When Mr. Mardin, a new college graduate, is approached by a friend about joining him in a start up company, he is intrigued. The pay is low but the potential is huge.
Mardin's job is to sell FromBirth Ltd. to the masses. What FromBirth does is to take organ donation to the next level. They pride themselves on harvesting ALL the human body parts and reusing them.
When Mardin decides to put a face to FromBirth Ltd. for promotional materials, he chooses Ayeshia Smith, a young woman who'd died from an accidental drug overdose. Ayeshia's body parts have gone to a variety of worthy people and Mardin figures interviewing them would make a great video.
He puts himself to the task. What follows is a hilarious romp through the warped psyche's of Ayeshia's benefactors. But they aren't the only ones who are twisted, Dr. Groome, the mastermind of the operation is odd as well. Aside from loosing his train of thought mid sentence, he appears in Mardin's bedroom at night to run tests on him.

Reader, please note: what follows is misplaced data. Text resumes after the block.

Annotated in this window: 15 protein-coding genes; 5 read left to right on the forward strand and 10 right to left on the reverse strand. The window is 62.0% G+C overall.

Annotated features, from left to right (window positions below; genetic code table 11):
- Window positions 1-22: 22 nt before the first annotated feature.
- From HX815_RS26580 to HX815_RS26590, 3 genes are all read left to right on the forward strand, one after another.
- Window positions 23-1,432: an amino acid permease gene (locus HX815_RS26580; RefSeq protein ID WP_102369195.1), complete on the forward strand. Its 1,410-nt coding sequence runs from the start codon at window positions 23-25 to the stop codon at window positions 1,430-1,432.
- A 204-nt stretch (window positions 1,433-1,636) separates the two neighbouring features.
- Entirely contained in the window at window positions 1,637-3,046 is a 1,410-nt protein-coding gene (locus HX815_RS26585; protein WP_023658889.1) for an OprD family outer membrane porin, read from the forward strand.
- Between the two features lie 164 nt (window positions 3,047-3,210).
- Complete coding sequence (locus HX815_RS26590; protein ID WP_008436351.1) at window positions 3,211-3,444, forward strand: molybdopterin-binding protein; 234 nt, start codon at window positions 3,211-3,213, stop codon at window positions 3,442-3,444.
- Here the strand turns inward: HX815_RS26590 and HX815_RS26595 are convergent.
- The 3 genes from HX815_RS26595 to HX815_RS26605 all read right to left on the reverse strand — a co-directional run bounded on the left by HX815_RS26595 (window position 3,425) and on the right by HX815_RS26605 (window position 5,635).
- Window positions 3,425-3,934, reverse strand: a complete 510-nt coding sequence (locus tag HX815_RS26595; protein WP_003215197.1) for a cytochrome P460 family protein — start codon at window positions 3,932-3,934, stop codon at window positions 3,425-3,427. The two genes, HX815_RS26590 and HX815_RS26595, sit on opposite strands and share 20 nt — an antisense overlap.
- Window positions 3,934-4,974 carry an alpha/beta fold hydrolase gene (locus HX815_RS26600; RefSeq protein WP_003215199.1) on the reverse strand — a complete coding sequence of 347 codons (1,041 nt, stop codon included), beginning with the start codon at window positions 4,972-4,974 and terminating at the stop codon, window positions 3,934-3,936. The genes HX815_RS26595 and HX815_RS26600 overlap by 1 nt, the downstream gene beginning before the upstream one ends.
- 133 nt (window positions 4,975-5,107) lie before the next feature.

I don't want to spoil it anything, but I will say this, this story turns in unexpected ways.
One thing I can say about Postmodern Medicine is that I was surprised throughout by the plot and its cleverness. I laughed out loud in several places, yet the author managed to keep the tension and to keep our hero sympathetic. I was worried about Mardin even if he didn't seem too worried about himself.
The irony and humor throughout reminded me of Monty Python. It was fresh, smart and fun. I loved this story.
Ayeshia Smith has died, her organs donated to recipients around the country. FromBirth Ltd. and its leader Dr. Groome intend to profit from her death by creating a business of harvesting and donating organs. In an effort to increase the number of people willing to sign up to be a part of the venture, Mr. Mardin is hired to create a video for promotion of the company. In the process of making the film and interviewing those who received her organs, Mardin realizes those who benefitted aren't as gracious as (or grateful to) their donor. In the battle of profits vs. humanity, will anyone even remember Ayeshia Smith? Author Trevor Price provides a timely, satirical commentary about the potential future of medicine in the world, and the sacrifice of humanity in the name of turning a profit.